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Q. Which type of storage product does the job best?
The best way to answer this question is to first identify the storage issues facing SMBs. Fast-growing companies typically share these four main pain points listed below:
1. Information's relentless growth
This means that companies must struggle to manage an IT infrastructure that will only become more complex. A typical SMB is looking at between 5 percent and 10 percent information growth every month.
2. Growing companies must innovate on a shoestring
Budgets today can be lean and mean, making it tough for the CEO or CIO to fund every strategic project that crosses his or her desk. Moreover, companies with smaller storage infrastructures tend to have a small IS staff.
3. Planning for growth
This takes up a large amount of technical resources. Many companies have inadvertently exacerbated the problem by building infrastructure on a piecemeal basis that depends largely on the quick deployment of off-the-shelf applications. While this keeps initial spending low, it makes it more difficult to build a unified infrastructure in the long run.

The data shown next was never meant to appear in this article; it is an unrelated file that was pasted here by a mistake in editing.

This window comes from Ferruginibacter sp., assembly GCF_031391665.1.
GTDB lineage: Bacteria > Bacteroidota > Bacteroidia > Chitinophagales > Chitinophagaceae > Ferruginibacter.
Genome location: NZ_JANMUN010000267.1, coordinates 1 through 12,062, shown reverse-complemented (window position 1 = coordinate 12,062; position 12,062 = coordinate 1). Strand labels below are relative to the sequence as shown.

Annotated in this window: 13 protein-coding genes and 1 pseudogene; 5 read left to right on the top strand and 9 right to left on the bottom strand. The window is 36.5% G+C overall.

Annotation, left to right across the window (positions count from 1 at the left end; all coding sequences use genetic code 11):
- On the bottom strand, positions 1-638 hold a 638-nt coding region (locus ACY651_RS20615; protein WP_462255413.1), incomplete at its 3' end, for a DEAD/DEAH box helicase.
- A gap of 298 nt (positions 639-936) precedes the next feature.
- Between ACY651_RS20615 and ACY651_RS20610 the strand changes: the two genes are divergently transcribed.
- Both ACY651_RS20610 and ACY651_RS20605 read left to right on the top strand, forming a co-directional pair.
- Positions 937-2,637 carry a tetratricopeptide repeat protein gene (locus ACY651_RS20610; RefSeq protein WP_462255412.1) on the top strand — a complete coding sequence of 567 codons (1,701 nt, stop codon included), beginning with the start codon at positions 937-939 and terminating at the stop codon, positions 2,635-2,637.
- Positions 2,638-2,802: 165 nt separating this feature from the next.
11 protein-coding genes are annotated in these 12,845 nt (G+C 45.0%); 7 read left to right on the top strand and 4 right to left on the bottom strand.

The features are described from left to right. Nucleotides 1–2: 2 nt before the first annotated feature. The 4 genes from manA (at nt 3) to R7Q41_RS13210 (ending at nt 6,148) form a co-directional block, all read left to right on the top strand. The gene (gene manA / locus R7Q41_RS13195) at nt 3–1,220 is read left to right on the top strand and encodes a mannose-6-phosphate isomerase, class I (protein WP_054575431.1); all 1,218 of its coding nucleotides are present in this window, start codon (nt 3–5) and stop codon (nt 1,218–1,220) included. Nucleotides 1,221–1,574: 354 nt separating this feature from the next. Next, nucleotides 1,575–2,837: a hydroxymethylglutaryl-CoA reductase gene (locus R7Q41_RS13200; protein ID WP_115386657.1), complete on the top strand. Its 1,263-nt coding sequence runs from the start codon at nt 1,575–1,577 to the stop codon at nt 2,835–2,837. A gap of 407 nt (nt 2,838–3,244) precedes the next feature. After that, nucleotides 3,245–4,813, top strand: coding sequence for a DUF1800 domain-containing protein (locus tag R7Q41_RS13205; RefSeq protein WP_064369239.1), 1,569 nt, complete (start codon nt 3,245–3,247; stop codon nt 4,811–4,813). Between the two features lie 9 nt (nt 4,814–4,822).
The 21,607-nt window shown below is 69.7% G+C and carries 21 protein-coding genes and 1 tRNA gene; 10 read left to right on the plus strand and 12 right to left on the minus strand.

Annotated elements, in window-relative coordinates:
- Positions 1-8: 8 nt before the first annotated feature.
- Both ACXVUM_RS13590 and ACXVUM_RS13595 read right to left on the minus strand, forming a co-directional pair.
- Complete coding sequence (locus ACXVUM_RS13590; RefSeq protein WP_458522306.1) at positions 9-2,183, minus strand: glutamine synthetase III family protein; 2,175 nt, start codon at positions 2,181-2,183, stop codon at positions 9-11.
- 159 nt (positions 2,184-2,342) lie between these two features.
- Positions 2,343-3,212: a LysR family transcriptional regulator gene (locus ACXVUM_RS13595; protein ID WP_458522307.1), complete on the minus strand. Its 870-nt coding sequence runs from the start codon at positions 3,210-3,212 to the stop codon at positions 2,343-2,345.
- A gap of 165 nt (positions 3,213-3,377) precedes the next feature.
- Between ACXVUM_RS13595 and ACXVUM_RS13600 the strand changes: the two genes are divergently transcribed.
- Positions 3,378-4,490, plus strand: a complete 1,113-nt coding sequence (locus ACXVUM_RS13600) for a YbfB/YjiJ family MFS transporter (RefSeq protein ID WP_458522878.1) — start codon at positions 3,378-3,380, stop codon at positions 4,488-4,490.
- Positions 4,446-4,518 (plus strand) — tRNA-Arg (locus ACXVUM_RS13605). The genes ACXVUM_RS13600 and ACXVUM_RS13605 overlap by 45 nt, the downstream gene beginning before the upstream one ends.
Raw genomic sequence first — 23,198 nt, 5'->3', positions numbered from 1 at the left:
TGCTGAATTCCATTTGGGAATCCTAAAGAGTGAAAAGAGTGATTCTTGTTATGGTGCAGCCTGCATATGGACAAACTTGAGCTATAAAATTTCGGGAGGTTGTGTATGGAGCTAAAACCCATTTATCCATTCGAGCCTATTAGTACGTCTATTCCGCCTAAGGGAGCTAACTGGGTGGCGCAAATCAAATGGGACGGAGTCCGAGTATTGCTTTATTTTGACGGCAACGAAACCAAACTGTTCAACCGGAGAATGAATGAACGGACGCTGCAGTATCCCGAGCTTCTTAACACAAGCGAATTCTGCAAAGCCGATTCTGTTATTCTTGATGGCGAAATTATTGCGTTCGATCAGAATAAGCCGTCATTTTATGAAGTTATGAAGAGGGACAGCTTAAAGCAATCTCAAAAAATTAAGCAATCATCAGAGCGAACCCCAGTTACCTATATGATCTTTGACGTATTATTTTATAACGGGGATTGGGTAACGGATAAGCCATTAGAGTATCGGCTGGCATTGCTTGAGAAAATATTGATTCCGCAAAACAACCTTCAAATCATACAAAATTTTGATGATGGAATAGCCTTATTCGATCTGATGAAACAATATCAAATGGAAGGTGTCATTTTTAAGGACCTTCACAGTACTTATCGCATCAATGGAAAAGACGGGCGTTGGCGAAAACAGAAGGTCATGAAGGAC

4. Technical staff wear several hats
Smaller companies tend to have fewer people doing more things, so broad-based expertise is needed together with simple tools that are easy to use, as there is limited time for training.
SMB Buying Guide
Did you know?
Throwing more storage at the problem under any circumstances is a bad idea.
Across the board, SMBs have all cited e-mail management, backup and recovery, consolidation, data archiving and business protection as their top IT concerns. Notice they did not cite that they need more storage. Ironically, the traditional attempt to solve these problems was, and still is, to throw more storage and server capacity at the problem, purchase more tape and tape drives, delay upgrades to newer operating systems and business applications to stave off the need for more storage and acquire point products to patch problems.
Types of storage
There are four types of enterprise storage platforms:
1. DAS (direct-attached storage) DAS comes with the computer or is directly connected to a single server via RAID (Redundant Array of Inexpensive Disks) arrays or tape libraries. A RAID system consists of two or more disks working in parallel. DAS products can still be found in many enterprises' IT infrastructures today.